Documentary on World War II sex slaves seeks recognition for the dwindling sorority By Pan Xiaoqiao
Movie director Guo Ke was scrolling through Weibo, the popular Chinese microblogging site, five years ago when something caught his eye. It was a blog about a 92- year- old woman, Wei Shaolan, who was living in Guangxi Zhuang Autonomous Region in southern China. Wei was a survivor of the brutal sex slavery that thousands of women in East Asia were forced into by the invading Japanese during World War II, and what went to Guo’s heart especially was the tragedy that continued beyond Wei’s generation.
In 1944, the Japanese arrived in Guidong, Wei’s village, slaughtering, looting and raping. Wei, then a young nursing mother, tried to flee with her baby daughter but was caught and dragged to a “comfort station,” Japan’s euphemism for the hundreds of prisons set up in East Asia to provide sex slaves for the troops. There, she was brutalized for three months, and her daughter died. When she managed to escape and rejoin her family, she found herself pregnant.
She gave birth to a son, Luo Shanxue, and his suffering has been as intense as his mother’s. Shunned and stigmatized by the village because of his Japanese blood, Luo lived the life of a pariah, with his mother as his only companion.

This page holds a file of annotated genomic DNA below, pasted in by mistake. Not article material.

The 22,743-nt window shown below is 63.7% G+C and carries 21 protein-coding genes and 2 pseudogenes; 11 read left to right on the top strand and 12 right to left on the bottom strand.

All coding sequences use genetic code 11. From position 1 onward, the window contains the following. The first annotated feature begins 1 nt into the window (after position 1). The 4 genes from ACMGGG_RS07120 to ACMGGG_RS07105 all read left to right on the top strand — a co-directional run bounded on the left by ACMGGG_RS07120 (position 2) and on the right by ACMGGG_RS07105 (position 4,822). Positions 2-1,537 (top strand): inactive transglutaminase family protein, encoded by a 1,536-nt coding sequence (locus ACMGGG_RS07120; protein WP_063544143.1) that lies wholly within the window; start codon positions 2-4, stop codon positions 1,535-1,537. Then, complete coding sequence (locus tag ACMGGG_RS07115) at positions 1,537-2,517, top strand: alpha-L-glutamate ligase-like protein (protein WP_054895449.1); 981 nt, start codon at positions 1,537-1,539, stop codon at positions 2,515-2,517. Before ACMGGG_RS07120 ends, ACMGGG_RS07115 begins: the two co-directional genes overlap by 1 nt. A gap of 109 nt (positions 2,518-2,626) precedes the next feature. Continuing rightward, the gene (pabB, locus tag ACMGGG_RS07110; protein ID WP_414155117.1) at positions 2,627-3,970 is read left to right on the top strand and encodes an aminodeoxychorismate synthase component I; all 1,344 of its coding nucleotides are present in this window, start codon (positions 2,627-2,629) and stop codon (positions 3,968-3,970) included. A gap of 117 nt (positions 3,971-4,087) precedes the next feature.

The report made Guo search out the village and begin to document the lives of the mother and son. Though reconciled to his life, Luo couldn’t help voice his occasional anguish. “My life is a tragedy because of the Japanese invaders,” he told Guo. “The locals despise me, and when I was young, six women refused to marry me. I am condemned to remain alone because of my Japanese blood.”
The interviews made Guo decide to shoot a documentary on the mother and son. The 43-minute film was called Thirty Two, a reference to the number of Japanese sex slavery survivors alive in China at that time. As he researched the dwindling community in China, he felt a sense of urgency. The average age of the women was around 90, and each year, their number was decreasing. As they were a part of history, it was necessary to record their lives and save them from oblivion.
So in 2014, Guo decided to create a collage of the lives of all the remaining survivors in China, and another documentary, Twenty Two, paid tribute to the community, which had been reduced to 22 at that time.
Twenty Two was released in China on August 14, which is now observed as the International Memorial Day for the Victims of
Li Ailian feeds stray cats
Wei Shaolan and her son Luo Shanxue have a meal